Three gauge bosons mediate the weak force: the W+, W-, and Z bosons. These are roughly a hundred times the mass of a proton - very high for a subatomic particle. The high mass makes them much shorter-lived than they would be if they had no mass. Since they can’t move very far during their extremely short lifespans, the range of the weak force is very small.
One gauge boson, called the photon, mediates the electric force. It has no mass, an infinite lifespan, and unlimited range.
According to electroweak theory, the weak force and electric force are actually facets of the same force. At high enough energies, such as those found shortly after the universe began, they merge into a single force - an electroweak force - mediated by four massless gauge bosons and with unlimited range.
The Higgs Boson
According to the electroweak theory, the W+, W-, and Z bosons should be massless even at low energies. The Higgs mechanism was invented to explain why they have mass. Basically it calls for mass to operate somewhat like a force, with its own carrier particle. The Higgs boson is the only particle in the Standard Model of particle physics that has not yet been discovered.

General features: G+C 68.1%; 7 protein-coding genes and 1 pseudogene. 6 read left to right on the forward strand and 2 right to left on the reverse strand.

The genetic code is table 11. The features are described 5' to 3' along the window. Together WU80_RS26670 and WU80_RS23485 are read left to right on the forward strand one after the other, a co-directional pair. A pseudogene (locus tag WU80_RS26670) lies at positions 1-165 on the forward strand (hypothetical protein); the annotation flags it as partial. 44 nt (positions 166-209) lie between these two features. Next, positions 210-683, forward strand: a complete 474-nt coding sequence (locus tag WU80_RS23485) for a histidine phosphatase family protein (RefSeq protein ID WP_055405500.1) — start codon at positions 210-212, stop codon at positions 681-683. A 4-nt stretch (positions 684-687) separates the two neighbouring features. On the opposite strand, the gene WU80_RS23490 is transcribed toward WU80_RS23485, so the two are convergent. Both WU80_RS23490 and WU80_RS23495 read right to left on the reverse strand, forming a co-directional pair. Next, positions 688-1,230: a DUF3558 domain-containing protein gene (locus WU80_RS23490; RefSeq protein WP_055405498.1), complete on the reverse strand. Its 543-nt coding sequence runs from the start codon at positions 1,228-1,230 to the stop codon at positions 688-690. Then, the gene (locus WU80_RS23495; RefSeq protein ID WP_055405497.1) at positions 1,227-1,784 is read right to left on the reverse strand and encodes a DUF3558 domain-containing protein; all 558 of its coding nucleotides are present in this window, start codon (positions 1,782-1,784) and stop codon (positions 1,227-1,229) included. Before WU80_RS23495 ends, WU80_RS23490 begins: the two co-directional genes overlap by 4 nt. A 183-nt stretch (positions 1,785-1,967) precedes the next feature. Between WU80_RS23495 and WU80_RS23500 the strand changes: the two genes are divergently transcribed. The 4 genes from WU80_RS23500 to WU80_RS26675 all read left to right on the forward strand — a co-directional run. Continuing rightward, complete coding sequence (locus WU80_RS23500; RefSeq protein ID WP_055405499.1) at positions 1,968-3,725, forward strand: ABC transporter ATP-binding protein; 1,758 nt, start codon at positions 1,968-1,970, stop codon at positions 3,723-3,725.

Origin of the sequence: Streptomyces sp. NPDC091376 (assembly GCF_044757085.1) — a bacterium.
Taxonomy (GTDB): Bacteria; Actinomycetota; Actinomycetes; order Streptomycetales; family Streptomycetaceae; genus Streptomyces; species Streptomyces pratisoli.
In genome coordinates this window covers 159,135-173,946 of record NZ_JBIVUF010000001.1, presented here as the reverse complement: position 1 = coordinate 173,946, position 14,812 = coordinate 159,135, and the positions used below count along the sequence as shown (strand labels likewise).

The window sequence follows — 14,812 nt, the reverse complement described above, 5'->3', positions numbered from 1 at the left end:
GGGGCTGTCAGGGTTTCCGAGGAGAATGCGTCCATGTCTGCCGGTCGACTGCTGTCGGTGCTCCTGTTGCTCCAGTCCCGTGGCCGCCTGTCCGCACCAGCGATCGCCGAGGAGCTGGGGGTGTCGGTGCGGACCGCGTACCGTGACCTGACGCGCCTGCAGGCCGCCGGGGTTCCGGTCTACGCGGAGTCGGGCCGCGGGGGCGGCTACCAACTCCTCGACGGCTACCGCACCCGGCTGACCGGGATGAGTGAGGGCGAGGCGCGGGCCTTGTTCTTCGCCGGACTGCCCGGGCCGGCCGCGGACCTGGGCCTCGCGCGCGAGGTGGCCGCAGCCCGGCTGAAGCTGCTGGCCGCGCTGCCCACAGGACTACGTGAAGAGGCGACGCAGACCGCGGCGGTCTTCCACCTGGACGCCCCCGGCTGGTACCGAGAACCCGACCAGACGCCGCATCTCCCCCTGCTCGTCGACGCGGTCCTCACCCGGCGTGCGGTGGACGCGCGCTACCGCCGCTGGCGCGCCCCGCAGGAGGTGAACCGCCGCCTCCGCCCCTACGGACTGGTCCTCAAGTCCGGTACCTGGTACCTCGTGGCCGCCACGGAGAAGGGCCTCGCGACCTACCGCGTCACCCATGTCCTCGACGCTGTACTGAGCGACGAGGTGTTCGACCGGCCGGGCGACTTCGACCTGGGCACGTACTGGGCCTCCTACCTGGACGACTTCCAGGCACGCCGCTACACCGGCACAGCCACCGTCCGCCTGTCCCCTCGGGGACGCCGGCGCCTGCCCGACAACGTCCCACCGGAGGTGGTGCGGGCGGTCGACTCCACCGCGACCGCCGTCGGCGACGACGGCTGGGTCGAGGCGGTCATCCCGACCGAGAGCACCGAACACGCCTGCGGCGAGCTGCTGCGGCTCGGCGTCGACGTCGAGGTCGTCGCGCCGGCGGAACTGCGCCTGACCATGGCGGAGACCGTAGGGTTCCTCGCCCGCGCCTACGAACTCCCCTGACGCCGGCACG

Gravity is not presently incorporated into the Standard Model. In particle physics where everything is a particle, there should be a boson involved, and it would be called a graviton. Beyond that, no one is quite sure yet exactly how gravity actually works.
References and Photo Credits
Giancoli, Douglas C. Physics: Principles with Applications 3rd ed. Prentice Hall 1991
Proton with quarks picture made by Arpad Horvath, used under CC-A-SA 2.5 license
Standard Model diagram by TriTertButoxy, public domain
This post is part of the series: Particle Physics in Cosmology
The Standard Model of particle physics identifies the elementary particles of matter and provides an explanation for three of the four fundamental forces of nature - electromagnetism and the strong and weak forces, using force mediating gauge bosons and a mass mediating Higgs boson particle.